The clutch slotted into place easily this evening with primary chain and crankshaft sprocket also slotted onto its splines. New friction plates and springs should give the clutch refreshed bite. I bolted the cover on and dropped the cylinder head temporarily into place to get a feel of the engine as a complete unit. “Lookin’ Good Billy Ray” “Feelin’ Good Louis!”
May 1, 2014
Growing up the flag of the United Kingdom was called the Union Jack. Now apparently it has been given its ‘correct’ term as the plain old Union Flag. The ‘jack’ flag being the bow flag hoisted on the jack staff of a naval ship. It’ll still be the Union Jack to me…. Well until the loss of St Andrews Saltire when Scots independence occurs.
Nevertheless it looks pretty good on the petrol tank of a Triumph Cub too!
April 30, 2014
After the last few entries of assembly here’s a review of the exploded workshop manual drawings. I’ve posted these before during research but now we’ve seen the components go back together they have more life.
The cylinder head with valves; crankshaft, pistons and timing cams. I like the penmanship of these technical drawings, you can see the draughtsmans unique hand in them.
April 29, 2014
The clutch is the hidden unsung hero of the transmission: where rotational power is transfered from the engine driveshaft, through the gearbox and on to the back wheel. Allowing power to be controlled to change gearing whilst allowing the engine to continue spinning. Known as a basket clutch it contains a series of alternating friction and smooth plates each with inner and outer lugs that provide a keyed link between the outer drive drum and inner driven shaft. Under normal operation springs squeeze the plates together forming the engine to wheel power transmission. When the clutch lever is pulled in the clutch is disengaged. But you all know that!
April 28, 2014
The rear shocks arrived today, ordered directly from NJB Suspension in the UK who manufacture rear units specifically for Triumph Cubs; amongst other pre 65 twin shock machines. They slotted straight on and, along with the forks threaded into the steering head triple tree, start to give the chassis some semblance of the motorbike it it yet to be. I could attach the wheels and she’d roll! Progress!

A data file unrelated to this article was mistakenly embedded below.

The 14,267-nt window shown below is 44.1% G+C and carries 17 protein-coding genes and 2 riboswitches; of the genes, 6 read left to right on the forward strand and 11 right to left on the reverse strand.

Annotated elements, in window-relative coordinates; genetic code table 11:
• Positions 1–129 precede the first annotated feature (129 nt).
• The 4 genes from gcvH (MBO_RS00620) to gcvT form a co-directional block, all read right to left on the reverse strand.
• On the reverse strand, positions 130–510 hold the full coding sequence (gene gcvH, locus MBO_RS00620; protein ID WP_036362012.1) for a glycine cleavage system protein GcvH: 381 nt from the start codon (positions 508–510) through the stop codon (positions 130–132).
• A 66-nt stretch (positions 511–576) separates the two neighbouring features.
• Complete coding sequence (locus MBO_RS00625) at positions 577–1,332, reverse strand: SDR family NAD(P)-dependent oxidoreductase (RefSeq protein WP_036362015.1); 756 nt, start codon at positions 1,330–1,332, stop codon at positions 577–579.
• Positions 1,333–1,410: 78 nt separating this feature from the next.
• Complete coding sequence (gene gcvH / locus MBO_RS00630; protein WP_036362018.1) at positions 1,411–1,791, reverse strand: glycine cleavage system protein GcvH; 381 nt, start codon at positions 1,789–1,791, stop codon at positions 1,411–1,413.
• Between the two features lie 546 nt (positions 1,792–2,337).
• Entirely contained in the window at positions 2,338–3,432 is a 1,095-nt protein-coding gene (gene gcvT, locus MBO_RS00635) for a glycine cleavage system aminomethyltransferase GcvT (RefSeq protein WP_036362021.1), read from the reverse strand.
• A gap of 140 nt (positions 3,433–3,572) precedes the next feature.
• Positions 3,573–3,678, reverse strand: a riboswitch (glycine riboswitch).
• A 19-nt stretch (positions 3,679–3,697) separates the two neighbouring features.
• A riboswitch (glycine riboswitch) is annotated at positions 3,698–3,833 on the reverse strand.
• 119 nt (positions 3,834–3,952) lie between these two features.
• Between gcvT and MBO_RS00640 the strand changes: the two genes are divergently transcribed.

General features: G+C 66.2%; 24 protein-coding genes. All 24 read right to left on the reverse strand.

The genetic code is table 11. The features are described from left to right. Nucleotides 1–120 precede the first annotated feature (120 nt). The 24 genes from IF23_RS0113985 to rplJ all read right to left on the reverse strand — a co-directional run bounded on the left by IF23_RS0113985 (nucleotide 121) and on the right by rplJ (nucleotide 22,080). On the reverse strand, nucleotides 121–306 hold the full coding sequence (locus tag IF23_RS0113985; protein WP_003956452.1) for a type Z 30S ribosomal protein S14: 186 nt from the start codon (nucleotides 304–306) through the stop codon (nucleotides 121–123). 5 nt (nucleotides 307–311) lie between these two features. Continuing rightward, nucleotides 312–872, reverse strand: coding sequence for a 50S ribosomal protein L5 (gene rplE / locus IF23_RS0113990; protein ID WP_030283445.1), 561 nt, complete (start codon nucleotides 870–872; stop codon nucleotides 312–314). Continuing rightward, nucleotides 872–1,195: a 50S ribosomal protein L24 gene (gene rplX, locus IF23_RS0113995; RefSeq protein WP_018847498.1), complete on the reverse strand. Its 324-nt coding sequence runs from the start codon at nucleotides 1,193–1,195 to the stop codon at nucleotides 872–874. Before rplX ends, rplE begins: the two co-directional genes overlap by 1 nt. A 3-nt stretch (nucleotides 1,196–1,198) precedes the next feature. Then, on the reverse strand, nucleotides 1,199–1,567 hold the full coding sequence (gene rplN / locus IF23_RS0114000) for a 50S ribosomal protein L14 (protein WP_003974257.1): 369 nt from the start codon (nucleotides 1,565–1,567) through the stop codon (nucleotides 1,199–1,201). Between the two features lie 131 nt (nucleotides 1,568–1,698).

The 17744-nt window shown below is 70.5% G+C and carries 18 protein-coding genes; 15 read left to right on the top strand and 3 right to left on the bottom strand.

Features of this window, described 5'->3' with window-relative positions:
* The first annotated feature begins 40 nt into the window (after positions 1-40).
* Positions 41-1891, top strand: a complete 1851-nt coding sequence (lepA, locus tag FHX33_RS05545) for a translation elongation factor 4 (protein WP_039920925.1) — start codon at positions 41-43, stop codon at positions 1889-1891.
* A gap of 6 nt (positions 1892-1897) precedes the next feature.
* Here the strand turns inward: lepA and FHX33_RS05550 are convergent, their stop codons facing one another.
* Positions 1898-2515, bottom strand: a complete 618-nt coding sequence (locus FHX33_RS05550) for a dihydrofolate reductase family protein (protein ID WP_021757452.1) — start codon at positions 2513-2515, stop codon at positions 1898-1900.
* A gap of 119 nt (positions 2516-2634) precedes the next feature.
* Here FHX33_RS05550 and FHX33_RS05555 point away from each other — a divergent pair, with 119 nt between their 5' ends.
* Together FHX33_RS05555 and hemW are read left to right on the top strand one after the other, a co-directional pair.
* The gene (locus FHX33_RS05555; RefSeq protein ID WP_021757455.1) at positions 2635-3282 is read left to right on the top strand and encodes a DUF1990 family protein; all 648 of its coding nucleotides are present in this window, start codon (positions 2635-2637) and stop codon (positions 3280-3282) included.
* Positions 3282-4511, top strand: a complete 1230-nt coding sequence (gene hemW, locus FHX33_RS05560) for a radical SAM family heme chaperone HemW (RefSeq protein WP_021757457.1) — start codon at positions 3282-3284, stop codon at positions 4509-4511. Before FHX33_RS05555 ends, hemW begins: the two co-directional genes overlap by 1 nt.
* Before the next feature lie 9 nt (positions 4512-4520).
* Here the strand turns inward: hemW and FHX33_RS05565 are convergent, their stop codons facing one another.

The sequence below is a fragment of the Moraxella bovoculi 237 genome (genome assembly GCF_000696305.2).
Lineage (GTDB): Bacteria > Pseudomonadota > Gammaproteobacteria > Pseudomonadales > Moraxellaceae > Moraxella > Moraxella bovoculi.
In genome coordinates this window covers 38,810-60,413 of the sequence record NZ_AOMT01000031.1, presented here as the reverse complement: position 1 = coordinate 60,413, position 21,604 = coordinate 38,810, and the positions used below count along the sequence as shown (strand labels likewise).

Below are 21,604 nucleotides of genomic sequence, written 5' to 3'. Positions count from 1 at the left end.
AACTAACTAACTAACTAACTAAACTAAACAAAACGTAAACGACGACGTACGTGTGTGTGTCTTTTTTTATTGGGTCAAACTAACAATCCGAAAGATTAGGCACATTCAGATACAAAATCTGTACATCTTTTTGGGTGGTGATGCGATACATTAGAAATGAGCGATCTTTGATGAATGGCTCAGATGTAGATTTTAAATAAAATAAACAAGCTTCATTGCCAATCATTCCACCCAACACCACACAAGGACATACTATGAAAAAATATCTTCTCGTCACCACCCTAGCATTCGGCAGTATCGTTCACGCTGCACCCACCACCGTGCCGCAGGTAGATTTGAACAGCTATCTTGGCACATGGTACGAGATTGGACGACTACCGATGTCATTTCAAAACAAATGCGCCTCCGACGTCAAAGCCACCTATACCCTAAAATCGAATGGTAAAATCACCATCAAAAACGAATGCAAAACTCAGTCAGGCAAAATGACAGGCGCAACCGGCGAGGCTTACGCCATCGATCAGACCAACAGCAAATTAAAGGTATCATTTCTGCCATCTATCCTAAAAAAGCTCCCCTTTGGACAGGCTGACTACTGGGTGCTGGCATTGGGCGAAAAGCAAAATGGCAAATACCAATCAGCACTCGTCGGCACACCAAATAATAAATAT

April 27, 2014
The pieces fit together as planned; well, mostly. That is what the soft blow hammer is for, to encourage the required mating of the Cub engine components.
Today the case halves were reunited again with enclosed crankshaft. Chilled bearings were driven home, oil seals installed and the main gear spindle with drive sprocket, and the weighty big-end threaded correctly to its bushing, then the cases buttoned up with a smear of liquid gasket and nine peripheral bolts tightened in the workshop manual recommended ‘star’ tightening pattern.
Timing side pinion bolted directly to the crank, tappets slid up to their home and the timing cams and gear meshed according to marks.
I’m on a roll! Cylinder studs threaded down into the lower, piston aligned with gudgeon pin and circlip retainers popped in. Barrel dropped into place minding that the piston rings seat between the piston and barrel wall itself.
That’s enough for today! It all sounds like it went easily together but I don’t explain some removal, adjusting clearances, reassembling – repeat.. For a few of the steps.
April 26, 2014
Engine assembly truly beginning today; the cylinder head had the valves installed: their respective springs compressed and collets popped in. Rocker spindles threaded with the arms set, covers and carburettor studs and exhaust sleeve screwed in. “Over ‘ere son; on the ‘ead!”